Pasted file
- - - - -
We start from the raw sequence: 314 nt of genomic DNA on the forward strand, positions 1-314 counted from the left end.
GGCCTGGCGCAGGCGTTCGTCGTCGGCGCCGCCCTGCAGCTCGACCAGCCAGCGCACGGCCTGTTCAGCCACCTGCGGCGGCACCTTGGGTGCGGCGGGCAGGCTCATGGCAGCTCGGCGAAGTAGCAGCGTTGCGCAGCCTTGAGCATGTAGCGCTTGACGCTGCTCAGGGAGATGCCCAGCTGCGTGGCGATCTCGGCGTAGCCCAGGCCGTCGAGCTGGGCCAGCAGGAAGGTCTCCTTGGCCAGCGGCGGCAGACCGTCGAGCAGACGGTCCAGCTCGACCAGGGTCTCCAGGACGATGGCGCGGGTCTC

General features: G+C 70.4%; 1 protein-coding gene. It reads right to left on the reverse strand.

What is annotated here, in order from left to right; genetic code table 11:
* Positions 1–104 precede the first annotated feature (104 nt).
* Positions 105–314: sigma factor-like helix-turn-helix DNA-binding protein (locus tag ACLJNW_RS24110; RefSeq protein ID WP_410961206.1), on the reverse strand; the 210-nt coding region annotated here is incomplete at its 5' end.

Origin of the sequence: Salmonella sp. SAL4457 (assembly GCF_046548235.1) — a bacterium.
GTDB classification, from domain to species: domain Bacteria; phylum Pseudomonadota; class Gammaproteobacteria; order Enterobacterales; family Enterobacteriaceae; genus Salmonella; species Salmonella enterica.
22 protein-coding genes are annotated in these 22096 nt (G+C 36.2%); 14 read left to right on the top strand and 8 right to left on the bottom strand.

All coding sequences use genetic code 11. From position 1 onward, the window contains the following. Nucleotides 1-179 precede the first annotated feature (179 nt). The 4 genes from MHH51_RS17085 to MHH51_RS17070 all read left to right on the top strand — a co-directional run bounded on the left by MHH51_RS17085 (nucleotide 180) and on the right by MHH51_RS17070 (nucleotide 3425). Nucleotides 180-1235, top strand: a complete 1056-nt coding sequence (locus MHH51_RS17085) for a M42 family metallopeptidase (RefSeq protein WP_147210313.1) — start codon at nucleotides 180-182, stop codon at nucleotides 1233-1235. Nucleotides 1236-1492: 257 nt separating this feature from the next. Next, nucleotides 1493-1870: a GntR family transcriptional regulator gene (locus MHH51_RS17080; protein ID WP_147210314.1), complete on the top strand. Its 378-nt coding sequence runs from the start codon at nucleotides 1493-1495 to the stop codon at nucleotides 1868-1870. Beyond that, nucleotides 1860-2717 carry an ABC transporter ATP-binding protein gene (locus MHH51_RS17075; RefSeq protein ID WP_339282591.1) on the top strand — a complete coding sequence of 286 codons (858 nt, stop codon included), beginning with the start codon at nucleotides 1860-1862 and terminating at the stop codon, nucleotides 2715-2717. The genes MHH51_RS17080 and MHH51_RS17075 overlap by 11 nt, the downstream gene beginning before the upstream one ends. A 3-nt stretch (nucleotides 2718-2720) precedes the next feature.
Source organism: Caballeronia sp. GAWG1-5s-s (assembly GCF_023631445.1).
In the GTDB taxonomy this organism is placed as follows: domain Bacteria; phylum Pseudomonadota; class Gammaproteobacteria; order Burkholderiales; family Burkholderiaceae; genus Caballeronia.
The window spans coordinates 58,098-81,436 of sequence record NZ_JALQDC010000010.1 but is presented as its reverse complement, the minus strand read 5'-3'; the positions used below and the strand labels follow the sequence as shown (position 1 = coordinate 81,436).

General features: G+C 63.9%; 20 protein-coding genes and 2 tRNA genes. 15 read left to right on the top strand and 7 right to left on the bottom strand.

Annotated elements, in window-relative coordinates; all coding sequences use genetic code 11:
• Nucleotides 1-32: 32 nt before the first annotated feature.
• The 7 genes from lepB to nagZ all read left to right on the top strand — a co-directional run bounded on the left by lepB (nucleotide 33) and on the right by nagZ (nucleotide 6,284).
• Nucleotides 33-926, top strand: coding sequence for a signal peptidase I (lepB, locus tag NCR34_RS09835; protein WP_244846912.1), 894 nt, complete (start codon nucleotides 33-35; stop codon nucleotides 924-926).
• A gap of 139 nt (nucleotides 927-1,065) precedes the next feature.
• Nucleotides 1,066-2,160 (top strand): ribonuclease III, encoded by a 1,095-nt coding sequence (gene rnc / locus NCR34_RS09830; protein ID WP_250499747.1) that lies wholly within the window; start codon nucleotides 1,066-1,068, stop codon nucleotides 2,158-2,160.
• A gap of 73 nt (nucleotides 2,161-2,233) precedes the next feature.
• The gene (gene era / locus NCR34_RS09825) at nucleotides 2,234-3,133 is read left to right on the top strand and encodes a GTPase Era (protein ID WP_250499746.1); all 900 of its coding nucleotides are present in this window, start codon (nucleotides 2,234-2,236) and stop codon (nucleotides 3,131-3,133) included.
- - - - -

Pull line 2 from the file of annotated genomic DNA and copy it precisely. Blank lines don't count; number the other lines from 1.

GGCCTGGCGCAGGCGTTCGTCGTCGGCGCCGCCCTGCAGCTCGACCAGCCAGCGCACGGCCTGTTCAGCCACCTGCGGCGGCACCTTGGGTGCGGCGGGCAGGCTCATGGCAGCTCGGCGAAGTAGCAGCGTTGCGCAGCCTTGAGCATGTAGCGCTTGACGCTGCTCAGGGAGATGCCCAGCTGCGTGGCGATCTCGGCGTAGCCCAGGCCGTCGAGCTGGGCCAGCAGGAAGGTCTCCTTGGCCAGCGGCGGCAGACCGTCGAGCAGACGGTCCAGCTCGACCAGGGTCTCCAGGACGATGGCGCGGGTCTC